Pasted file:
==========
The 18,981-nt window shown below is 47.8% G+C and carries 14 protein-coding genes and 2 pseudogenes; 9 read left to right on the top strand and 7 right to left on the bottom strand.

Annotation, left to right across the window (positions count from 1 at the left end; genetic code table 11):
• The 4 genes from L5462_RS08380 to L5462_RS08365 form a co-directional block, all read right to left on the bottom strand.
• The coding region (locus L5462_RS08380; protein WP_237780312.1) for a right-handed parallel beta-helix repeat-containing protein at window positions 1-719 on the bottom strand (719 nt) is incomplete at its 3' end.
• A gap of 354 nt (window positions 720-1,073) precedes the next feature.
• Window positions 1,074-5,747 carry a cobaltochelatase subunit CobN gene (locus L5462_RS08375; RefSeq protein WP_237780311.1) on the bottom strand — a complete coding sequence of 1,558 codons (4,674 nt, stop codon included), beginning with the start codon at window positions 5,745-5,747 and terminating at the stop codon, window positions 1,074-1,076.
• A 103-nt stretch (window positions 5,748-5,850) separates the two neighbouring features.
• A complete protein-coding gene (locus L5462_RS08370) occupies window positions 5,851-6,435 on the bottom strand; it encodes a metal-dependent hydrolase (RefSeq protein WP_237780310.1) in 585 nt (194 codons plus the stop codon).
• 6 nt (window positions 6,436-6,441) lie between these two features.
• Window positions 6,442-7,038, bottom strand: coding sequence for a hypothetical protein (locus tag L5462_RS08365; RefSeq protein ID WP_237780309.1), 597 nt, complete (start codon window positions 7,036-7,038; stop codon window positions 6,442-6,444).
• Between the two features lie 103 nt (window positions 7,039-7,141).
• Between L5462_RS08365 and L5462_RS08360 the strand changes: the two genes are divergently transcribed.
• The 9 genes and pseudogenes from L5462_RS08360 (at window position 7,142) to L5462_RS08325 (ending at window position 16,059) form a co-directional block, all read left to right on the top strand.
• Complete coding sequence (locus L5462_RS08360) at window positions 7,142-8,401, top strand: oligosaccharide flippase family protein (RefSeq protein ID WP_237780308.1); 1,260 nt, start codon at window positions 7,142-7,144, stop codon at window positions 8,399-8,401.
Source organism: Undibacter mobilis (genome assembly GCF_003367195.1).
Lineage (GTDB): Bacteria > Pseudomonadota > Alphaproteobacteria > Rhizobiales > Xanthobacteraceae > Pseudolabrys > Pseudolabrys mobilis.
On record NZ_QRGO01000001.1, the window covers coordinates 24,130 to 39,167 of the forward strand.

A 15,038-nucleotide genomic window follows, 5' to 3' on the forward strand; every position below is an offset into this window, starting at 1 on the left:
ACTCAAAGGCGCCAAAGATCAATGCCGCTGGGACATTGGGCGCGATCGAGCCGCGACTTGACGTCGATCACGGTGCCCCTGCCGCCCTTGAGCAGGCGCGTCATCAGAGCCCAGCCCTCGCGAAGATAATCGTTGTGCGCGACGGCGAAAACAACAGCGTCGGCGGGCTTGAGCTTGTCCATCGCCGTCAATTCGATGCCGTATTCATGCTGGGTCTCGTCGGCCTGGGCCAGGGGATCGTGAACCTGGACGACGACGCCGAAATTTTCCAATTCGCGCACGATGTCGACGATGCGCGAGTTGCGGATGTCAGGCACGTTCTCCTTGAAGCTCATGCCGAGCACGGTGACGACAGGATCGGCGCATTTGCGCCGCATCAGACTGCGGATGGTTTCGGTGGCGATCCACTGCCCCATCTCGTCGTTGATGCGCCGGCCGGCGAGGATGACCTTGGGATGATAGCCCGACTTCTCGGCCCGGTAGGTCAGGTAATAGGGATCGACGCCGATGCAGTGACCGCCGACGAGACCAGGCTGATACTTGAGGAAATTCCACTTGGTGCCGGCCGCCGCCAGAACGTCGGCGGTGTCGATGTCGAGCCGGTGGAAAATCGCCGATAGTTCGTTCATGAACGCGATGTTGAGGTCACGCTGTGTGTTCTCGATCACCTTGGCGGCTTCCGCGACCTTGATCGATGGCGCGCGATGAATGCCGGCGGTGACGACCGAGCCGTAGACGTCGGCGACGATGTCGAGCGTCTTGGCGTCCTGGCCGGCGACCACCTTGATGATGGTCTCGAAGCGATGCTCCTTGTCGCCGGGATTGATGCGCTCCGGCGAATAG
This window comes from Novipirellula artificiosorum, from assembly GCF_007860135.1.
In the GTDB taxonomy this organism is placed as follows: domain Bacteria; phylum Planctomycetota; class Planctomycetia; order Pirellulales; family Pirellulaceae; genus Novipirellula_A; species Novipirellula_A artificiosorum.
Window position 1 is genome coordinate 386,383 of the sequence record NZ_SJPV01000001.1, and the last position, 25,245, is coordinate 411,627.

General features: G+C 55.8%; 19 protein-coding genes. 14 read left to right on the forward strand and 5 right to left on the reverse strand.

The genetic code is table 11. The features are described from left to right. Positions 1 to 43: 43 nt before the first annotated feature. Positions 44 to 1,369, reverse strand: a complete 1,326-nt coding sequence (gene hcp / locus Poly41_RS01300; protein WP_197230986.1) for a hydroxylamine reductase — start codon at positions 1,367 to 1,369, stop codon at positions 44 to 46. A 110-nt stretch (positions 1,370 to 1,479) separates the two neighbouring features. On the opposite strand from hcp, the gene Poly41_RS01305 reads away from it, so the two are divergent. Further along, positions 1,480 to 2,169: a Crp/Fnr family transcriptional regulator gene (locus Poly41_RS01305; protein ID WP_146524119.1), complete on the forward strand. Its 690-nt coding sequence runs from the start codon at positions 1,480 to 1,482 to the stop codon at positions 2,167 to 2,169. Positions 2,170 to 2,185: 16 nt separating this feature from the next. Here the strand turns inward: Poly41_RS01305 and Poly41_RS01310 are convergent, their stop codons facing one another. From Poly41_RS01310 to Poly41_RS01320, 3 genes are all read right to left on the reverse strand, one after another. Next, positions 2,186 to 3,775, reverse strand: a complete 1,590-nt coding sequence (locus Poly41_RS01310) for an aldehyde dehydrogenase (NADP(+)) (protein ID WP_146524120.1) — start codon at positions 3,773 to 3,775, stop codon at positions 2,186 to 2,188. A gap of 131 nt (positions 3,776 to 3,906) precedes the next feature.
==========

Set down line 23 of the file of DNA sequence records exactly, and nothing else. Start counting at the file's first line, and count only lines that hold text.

General features: G+C 55.8%; 19 protein-coding genes. 14 read left to right on the forward strand and 5 right to left on the reverse strand.